One-to-None Relationships:
The Call Center Imbroglio

by N. Ramasubramani

You have a million customer profiles in your database classified on recency, frequency and monetary values. You have invaluable data on what they buy and what they don't, when they make their purchases and more. Your call center operators are well trained to answer your customers' frequently asked questions. Every time a customer calls your call center executive is able to quickly identify him and most importantly your Mean Hold Time-- the average amount of time that a customer dialing into your call enter has to wait - is less than a minute. And yet your customer retention rate is less than what it used to be in the good old days? And you are beginning to get an uneasy feeling in the pit of your stomach that something, somewhere is just not right. What is the problem?

Faced with a situation of declining or stagnant loyalty despite all the technological wonders that we have created, we tend to blame the results on the favorite flogging horses-increased competition, demanding customers, changing cultural values and so on. They are safe, are almost universally true and are easily accepted. But perhaps there is an altogether different reason that is making customers desert your brand faster than any of these reasons. And that is lack of customer empathy.

Customer empathy is achieved - not by analyzing his purchase history and lifetime value- but by understanding his idiosyncrasies and more importantly, his interaction requirements. And that is where most of the CRM systems that we have set up in the recent past are sadly lacking. And the high attrition rate at call centers is accentuating the effect. The objective of this paper is to look at this interaction between the customer and a call center executive a little more closely, understand the implications, and arrive at some pointers on what could be done to remedy the situation.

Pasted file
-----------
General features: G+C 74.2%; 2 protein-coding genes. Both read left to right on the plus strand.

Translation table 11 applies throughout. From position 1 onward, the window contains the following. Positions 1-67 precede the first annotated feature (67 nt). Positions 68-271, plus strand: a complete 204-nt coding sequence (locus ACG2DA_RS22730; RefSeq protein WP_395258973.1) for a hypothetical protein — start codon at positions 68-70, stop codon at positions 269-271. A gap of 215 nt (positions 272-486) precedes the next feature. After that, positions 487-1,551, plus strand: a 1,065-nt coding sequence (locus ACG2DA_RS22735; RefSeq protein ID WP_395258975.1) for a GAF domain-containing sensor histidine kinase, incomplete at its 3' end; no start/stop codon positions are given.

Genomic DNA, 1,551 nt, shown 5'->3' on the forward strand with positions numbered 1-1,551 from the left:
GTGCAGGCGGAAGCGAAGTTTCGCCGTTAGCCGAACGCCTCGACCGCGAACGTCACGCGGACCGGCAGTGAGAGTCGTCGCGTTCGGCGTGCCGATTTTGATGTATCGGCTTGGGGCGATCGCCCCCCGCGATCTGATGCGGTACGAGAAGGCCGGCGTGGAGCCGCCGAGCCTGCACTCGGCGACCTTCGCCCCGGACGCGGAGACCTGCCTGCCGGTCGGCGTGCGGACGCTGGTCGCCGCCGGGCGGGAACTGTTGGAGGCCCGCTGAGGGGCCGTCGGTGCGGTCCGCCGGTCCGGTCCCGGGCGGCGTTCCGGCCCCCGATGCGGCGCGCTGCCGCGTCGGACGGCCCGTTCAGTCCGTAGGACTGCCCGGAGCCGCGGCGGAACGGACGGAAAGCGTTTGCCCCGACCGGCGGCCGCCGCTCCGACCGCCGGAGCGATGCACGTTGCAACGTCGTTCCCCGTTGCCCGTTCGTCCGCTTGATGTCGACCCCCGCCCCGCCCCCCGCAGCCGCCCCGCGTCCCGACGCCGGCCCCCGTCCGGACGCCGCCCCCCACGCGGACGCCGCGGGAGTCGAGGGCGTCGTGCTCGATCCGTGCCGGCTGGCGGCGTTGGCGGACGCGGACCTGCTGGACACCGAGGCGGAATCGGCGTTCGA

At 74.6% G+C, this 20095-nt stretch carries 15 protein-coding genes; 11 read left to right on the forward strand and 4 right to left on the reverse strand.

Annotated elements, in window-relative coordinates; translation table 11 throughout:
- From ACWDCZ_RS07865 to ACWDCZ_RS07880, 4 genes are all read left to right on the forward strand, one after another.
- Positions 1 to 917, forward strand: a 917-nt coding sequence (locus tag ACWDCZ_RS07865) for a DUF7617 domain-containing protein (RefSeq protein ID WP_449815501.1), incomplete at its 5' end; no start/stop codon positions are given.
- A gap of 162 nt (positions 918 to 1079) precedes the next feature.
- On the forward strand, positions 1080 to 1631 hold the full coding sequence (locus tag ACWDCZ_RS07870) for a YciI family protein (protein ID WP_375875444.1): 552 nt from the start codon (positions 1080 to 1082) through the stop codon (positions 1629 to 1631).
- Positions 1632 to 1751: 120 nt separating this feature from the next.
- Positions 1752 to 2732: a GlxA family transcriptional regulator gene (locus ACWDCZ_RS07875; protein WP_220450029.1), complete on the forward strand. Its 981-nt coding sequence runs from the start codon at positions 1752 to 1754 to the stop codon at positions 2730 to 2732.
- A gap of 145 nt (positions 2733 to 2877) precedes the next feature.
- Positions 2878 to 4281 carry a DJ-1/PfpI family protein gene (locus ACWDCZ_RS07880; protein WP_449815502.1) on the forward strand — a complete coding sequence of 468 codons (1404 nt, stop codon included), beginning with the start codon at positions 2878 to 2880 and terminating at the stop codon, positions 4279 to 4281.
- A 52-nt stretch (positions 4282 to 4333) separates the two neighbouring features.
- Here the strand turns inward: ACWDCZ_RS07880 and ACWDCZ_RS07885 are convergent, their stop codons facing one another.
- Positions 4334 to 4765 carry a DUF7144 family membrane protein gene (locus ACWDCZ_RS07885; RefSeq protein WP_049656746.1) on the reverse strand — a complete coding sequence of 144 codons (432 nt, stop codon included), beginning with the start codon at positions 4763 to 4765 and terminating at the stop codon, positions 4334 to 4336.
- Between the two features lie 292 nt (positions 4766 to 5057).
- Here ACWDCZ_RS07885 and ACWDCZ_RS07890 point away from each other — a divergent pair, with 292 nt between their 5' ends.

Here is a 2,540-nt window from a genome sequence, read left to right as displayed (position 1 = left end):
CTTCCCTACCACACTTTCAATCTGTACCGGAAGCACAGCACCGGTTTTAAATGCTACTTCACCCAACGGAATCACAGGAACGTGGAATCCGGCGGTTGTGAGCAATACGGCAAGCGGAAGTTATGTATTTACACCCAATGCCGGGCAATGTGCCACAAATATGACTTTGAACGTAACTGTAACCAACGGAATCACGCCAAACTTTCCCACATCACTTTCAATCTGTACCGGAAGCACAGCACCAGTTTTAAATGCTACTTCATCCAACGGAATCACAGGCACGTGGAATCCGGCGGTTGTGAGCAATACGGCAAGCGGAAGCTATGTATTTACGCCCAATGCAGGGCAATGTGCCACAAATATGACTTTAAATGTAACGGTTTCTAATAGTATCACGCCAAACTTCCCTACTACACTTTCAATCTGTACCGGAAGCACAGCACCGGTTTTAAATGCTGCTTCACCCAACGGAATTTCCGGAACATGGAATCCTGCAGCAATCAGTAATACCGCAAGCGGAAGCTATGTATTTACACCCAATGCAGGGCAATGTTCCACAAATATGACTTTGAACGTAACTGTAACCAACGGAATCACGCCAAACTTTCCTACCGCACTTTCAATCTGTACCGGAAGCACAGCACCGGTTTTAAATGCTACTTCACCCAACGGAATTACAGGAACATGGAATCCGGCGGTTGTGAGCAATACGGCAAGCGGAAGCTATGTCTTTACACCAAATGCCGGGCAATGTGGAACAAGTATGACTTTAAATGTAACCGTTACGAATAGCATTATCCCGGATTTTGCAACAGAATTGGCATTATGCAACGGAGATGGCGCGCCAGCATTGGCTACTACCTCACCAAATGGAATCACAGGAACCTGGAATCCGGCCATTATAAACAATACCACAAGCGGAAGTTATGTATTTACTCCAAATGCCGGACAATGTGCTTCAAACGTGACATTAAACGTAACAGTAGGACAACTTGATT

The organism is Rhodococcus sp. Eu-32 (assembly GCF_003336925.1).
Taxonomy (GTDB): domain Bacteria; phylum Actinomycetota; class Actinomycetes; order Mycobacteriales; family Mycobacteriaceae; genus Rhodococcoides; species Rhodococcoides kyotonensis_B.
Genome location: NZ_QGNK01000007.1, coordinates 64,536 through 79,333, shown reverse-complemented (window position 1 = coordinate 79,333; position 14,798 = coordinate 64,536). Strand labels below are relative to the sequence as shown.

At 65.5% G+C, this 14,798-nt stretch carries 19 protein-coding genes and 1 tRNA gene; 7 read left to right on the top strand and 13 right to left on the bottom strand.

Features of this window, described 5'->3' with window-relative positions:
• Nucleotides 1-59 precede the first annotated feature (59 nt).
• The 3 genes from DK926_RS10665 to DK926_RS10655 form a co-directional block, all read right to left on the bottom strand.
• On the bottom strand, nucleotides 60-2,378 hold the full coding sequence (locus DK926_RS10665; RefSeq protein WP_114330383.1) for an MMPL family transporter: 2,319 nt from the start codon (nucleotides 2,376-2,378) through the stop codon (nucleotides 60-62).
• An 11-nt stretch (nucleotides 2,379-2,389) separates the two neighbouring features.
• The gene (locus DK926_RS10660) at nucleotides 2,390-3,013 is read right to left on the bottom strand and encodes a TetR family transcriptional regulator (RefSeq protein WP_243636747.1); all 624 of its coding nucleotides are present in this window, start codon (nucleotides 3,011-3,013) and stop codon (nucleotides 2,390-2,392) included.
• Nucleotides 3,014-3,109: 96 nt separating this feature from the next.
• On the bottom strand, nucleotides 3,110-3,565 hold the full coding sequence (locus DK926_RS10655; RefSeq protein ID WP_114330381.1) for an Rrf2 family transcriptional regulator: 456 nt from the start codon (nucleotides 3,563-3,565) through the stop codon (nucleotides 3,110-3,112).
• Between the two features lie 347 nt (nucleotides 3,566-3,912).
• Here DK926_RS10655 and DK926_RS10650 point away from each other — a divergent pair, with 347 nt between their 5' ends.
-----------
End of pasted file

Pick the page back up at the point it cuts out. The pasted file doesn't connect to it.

What happens when a customer calls a help line today? An executive under an assumed alias attends the call. He or she probably knows the customer's purchase data but may not be tuned into the 'softer' aspects of his personality. And, unfortunately most customers can 'sense' that the person at the other end is not who he claims to be. Rightly or wrongly, the consumer performs the following equation in his mind: Alias = insincerity. That spells the first sign of trouble for customer loyalty.

Things will not be so bad, if the customer stops with just sensing that the call center executive is not who he claims to be. By a simple stroke of extrapolation (perhaps wrong), he starts thinking that the brand is cheating on him. After all, if you are not who you claim to be, can I trust you to be true to your claims? And therefore constructs the next equation in the series: Insincerity = Disloyalty.

Now, look again at how calls are attended at the call centers: ACDs distribute calls to whoever is free at the time of call, and therefore, the chances of a customer talking to the same executive again are minimal. Which means that I am not even dealing with the same alias. Every time I call you, I get to deal with a different person with a different alias! Overlay this with the fact that attrition rates at call centers are high and it is not difficult to see that the executives are not around long enough to 'soak in' the product or the customer requirements. What does this mean to the customer? While he does not mind one marketing person knowing complete details about him, he surely does not want a number of those whom he feels are 'floaters' having access to his buying behaviour. The relationship becomes asymmetrical - you know a lot about me, and I don't even know who you are - and customers, like nature love symmetry. Knowing that a whole lot of executives now know their intimate buying details, the customer completes the final equation in his mind: Multiple exposure = betrayal. And what happens? He probably never calls again, or starts distorting his information…and so loyalty and retention fall by the wayside, thrown out by the very same methods that were supposed to foster them.